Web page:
I used to think I knew a lot about food. I have a Ph.D. in Nutrition, for crying out loud. Then I became a mom.
It isn’t just about me anymore. As a mother, I feel the weight of the responsibility of raising a healthy eater. I want BabyC to not only eat well today, but to also enjoy eating and grow up to have a healthy relationship with food. None of my coursework in grad school prepared me for this job.
Over the last year, I have learned a lot about feeding a child. Who has been my most important teacher? The kid herself.
If BabyC could say more than “ack-ack” (cracker) or “ana” (banana), here’s what I think she’d like me to know about feeding her:
Lesson 1. You can’t make me eat anything. You just can’t. You can try, but Mama, that just takes the fun out of it! And how do you think I’ll feel about broccoli in 20 years if you force me to eat it now?
Lesson 2. Relax. It isn’t your job to decide how much or even whether I eat. That’s my job. Your job is to fix good food and put it on the table at regular mealtimes. You can handle that, right?
Lesson 3. Sit down to eat with me. Otherwise, I feel bored and will take the opportunity to repeat my milk pouring experiment for the 248th time. I feel pretty certain about the gravity thing, but now I’m curious to see just how large of a diameter I can make it splatter on the floor.
Lesson 4. And put your phone away. That’s just rude.
Lesson 5. I don’t need a lot of snacks. Who has time to snack all day when there are playgrounds to explore and trees to climb? Let’s just stick with sharing an afternoon snack at the table after my nap. Without a lot of snacking, I might actually feel hungry when we sit down for a meal, and I might actually feel like trying something new.
Lesson 6. I don’t care about nutrients. I care about food. Stop trying to count nutrients, Mama. You’re just driving yourself crazy. Let’s keep it simple. At most meals, try to get a protein, something green, and something yellow/orange/red on my plate. Let me take care of the rest. I’ll be fine.
Lesson 7. Make it fresh. If you want me to eat more vegetables, forget about what’s in the freezer. Let’s go to the farmer’s market and get some super-crisp snow peas and sun-ripened cherry tomatoes. Now we’re talking.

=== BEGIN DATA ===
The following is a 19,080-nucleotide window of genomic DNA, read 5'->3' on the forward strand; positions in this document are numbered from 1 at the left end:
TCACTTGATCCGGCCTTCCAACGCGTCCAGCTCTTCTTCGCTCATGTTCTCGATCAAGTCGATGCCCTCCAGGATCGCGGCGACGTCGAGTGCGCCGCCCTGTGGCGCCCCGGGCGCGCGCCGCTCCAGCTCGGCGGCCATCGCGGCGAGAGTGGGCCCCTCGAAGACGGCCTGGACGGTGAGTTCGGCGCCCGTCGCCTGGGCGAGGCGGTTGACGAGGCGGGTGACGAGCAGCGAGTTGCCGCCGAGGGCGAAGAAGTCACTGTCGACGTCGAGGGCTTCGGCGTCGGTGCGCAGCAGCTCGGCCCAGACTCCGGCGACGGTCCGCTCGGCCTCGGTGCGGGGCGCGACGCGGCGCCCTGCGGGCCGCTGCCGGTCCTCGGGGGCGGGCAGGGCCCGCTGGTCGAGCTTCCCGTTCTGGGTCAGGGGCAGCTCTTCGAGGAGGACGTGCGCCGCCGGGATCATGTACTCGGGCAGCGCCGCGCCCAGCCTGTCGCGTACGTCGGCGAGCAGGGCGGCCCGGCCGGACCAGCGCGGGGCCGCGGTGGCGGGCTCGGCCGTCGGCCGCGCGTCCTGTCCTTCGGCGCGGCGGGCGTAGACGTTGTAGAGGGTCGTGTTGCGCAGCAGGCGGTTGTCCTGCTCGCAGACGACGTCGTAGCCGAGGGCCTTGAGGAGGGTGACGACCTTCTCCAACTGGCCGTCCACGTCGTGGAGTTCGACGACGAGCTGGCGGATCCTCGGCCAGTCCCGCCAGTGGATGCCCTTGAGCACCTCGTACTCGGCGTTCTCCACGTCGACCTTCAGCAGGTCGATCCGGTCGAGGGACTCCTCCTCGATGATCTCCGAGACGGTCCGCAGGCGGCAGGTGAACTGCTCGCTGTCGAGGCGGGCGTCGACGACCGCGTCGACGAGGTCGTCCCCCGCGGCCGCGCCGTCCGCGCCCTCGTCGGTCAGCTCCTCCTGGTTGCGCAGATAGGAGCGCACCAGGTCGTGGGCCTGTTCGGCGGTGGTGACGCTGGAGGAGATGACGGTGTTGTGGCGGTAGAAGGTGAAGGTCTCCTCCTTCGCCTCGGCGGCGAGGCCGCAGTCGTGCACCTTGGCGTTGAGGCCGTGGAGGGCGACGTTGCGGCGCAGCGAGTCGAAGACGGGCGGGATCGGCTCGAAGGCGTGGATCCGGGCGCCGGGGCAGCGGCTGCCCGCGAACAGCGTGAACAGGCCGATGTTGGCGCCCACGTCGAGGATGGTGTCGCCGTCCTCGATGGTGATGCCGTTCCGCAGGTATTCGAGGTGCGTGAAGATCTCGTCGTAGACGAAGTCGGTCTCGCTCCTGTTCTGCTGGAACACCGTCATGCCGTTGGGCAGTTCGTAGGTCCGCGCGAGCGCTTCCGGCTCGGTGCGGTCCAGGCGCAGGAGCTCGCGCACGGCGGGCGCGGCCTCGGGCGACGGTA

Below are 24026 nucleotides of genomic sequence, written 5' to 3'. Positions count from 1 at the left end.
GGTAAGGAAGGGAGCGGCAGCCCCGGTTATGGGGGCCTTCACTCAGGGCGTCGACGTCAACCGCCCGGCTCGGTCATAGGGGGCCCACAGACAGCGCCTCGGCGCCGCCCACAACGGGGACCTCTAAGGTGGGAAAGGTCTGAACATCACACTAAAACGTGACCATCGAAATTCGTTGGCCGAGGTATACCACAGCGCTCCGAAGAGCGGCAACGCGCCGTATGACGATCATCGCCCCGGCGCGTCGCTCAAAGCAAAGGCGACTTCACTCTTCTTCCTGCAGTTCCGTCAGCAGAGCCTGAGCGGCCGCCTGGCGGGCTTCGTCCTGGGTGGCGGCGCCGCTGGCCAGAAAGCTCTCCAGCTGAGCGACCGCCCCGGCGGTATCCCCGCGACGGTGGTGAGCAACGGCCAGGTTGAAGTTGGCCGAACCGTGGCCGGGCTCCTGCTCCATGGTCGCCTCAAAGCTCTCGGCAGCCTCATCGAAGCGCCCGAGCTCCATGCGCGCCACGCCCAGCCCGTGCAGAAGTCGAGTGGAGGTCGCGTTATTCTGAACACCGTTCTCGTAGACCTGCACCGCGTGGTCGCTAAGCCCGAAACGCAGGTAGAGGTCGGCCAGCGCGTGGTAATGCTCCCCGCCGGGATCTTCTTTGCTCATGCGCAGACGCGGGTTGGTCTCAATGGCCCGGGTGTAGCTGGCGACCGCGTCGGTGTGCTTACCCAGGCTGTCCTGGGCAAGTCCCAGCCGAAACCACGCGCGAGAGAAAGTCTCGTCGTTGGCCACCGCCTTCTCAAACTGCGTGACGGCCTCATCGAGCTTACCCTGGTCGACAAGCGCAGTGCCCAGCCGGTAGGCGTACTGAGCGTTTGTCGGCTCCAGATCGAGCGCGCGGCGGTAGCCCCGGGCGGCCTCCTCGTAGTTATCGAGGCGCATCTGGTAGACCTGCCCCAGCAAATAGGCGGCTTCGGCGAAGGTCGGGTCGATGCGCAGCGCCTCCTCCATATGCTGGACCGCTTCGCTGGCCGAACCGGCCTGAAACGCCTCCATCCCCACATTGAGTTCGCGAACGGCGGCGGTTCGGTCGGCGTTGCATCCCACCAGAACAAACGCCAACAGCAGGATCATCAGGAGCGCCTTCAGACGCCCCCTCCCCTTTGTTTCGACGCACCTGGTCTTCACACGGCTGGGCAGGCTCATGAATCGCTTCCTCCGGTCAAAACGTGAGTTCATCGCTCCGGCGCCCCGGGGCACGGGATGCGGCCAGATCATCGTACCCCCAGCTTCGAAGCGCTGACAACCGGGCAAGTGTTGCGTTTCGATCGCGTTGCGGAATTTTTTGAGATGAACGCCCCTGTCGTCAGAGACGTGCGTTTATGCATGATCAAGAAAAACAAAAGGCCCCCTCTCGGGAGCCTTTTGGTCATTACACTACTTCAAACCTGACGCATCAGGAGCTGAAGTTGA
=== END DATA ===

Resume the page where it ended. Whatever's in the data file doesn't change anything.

Lesson 8. Give me flavor. If you want me to try kale, how about sprinkling some of that nice sea salt on it? Also, I like my butternut squash with a little butter and just a pinch of brown sugar. Plain veggies are for babies. Oh, and don’t forget about bacon! If all else fails, add a little bacon.
Lesson 9. Back off every once in a while, Mama. It’s fun to eat with other people. Like the other day, when you went out for a run while I hung out at my friends’ house, we tried lots of new foods! And when our friend was unpacking her picnic lunch at the park while you were jabbing on with another mama, I just had to try some of that seaweed and salmon. Sometimes food tastes better when someone more interesting than my mom is eating it.
Lesson 10. Don’t give up. If I seem skeptical of green things, that’s because I just have this sense inside me that I should be careful about eating too many bitter plants. I might have to taste something LOTS of times before I feel OK about it. That might have saved my life if you were raising me to forage in the forest for my food.
Lesson 11. Juice? What’s juice? The only juice I know about is the sticky sweet stuff that drips down my arm when I eat a ripe peach. I like a little milk with meals, but not so much that I don’t have room in my small tummy to try the other delicious food on my plate.
That’s it. Everything you need to know about feeding toddlers, straight from the source. Thanks, BabyC.
What have you learned about feeding toddlers? What would you add to BabyC’s list?